KJVO’s, Greek Studies, and Pepperoni Pizza
You’d have a hard time ordering in a Greek restaurant with the “Koine Greek.”
— Stephen Carter, Co-Pastor, Landmark Baptist Church, Haines City, Florida
The English-Only Preservationists want us to know that we couldn’t order a pepperoni pizza at Domino’s Pizza using the Koine Greek. In fact, one preacher, in making this very point, asked for those to stand up who had studied the Biblical Greek. When one poor, misguided soul had the audacity to stand, this pastor proceeded to ask him, “could you tell me how to order a pepperoni pizza in Koine Greek?” And we have no doubt that the awkwardness of the resultant silence clarified the issue to said audience perfectly. We don’t want no Bible in no language that we can’t order no pizza in. Grunt. Snort. Snigger.
And they tell me that attendees were divided as to which happened faster, the Bible tucked high and tite under the preacher’s armpit, or the smug look that plastered itself to the preacher’s face.
And some say that the offending delegate was later overheard muttering “A pepperoni! A pepperoni! My argument for a slice of pepperoni!”
Of course, when they couch the argument in such powerful terms, one can easily see why English-Only Preservationists are winning the day in such astonishing ways. Why, how does one effectively counter such rigorous reasoning? Those of us who believe that God actually preserved the Very Words he gave are left befuddled and confused at how to answer such logic. After all, we had never thought of that ourselves. They taught us to anticipate the opponents argument, and we must confess that we overlooked it altogether. We confess, we can’t order a pepperoni pizza in Greek. And all of a sudden, all our arguments have come crumbling down around our ears, big gooey globs of sauce and melted cheese all over our foreheads. It runs down upon the beard, even our very own beard, and went to the skirts of our garment. Leaving behind a trail of tomato sauce and oregano.
After all, consider the ramifications if we can’t order a pepperoni pizza in Koine Greek. Obviously then, God didn’t preserve the Greek words. Obviously, God’s Words are only in English, since that is the only language available to me when I order a pepperoni pizza. Of course, I haven’t stopped to look at how one might order a pepperoni pizza in the King’s English, especially considering that the name “pizza” doesn’t appear in the Sacred Record, or, for that matter, in the English Language until sometime in the 1800’s. But I assume that since I can order a pizza in English, the Bible must only be preserved in English. Obviously, I need to stop studying Greek, since it is such a useless language. After all, I would have a hard time ordering in a Greek restaurant with the “Koine Greek.” Of course, I would have a hard time ordering in a Greek restaurant in English too, especially if they only speak Greek. But again, that is beside the point. Obviously the so-called scholars don’t really know the languages they so often herald. And that is obvious because they couldn’t order a pepperoni pizza in Greek.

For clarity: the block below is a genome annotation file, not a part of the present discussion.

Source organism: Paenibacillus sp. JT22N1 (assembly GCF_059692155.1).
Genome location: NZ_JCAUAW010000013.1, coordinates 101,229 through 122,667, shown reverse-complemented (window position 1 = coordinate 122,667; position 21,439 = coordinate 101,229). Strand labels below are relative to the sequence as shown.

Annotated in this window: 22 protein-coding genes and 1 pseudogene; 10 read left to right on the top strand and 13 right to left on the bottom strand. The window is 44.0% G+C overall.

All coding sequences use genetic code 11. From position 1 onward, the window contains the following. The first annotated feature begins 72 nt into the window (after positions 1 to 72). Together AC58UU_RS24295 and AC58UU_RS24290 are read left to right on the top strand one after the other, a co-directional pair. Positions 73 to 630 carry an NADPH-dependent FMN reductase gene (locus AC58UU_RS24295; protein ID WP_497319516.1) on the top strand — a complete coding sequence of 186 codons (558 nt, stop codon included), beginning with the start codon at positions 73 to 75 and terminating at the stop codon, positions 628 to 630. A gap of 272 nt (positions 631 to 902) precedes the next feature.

Now, Knock it Off, Please
The ability to order a pepperoni pizza in Greek, or to order food in a Greek restaurant has as much to do with the issue as the length of your middle toe. For a person to argue that since we can’t order food in the Biblical language, therefore that Biblical language is useless, and (worse yet) God has not preserved those Greek and Hebrew words is sheer lunacy. One might as well argue that the Greek is useless because I was born with an innie instead of an outie. Really, folks, your argument is silly.
God promised to preserve the Words He gave. God gave the Bible in Greek and Hebrew. The fact that the Koine Greek is no longer in common usage does not undo the fact that God kept this promise. We have God’s Words, in Hebrew and in Greek. You can buy a copy for yourself. I bought my Greek New Testament for just a little over $12 U.S. Send me an e-mail, and I’ll help you find one. They somehow manage to still be around. Probably just a coincidence. Or perhaps a “Providential” coincidence. Either way, we’re assuming that this has to do with a little promise God made about His Words, something about heaven and earth passing away, but God’s Words not passing away.
Nor should the fact that you can’t use the Greek language in any sort of utilitarian way in this modern era discourage you from studying the Greek language. No, you won’t be able to give directions to your house in Koine Greek. You won’t be able to discuss politics with your co-workers in Koine Greek. And you won’t be able to do the play-by-play on Monday Night Football in Koine Greek. But that isn’t the point. The point is to study the Words God gave, so that we can better understand the sense in which the particular English words of our King James Bible are used. That is a worthwhile goal — imagine, gaining a better understanding of the Bible by (gasp!) studying. English-Only Preservationists should give study a shot. It might help them loosen the hayseed that’s been wedged there between their incisors.
Now, you should be warned ahead of time — you won’t be able to order a pizza out of the Bible. Not sure that God had it in mind that you should be able to in the first place. But then, we don’t want you to be gettin’ any false impressions. Your Greek New Testament won’t do your laundry either. But that doesn’t undo the fact that God has preserved His Words — the very Words of God, in the very Words that were given.
So, wipe that silly smirk off your face, and try to use a little common sense here. When you deny preservation in the name of the King James Bible, you undo the King James Bible.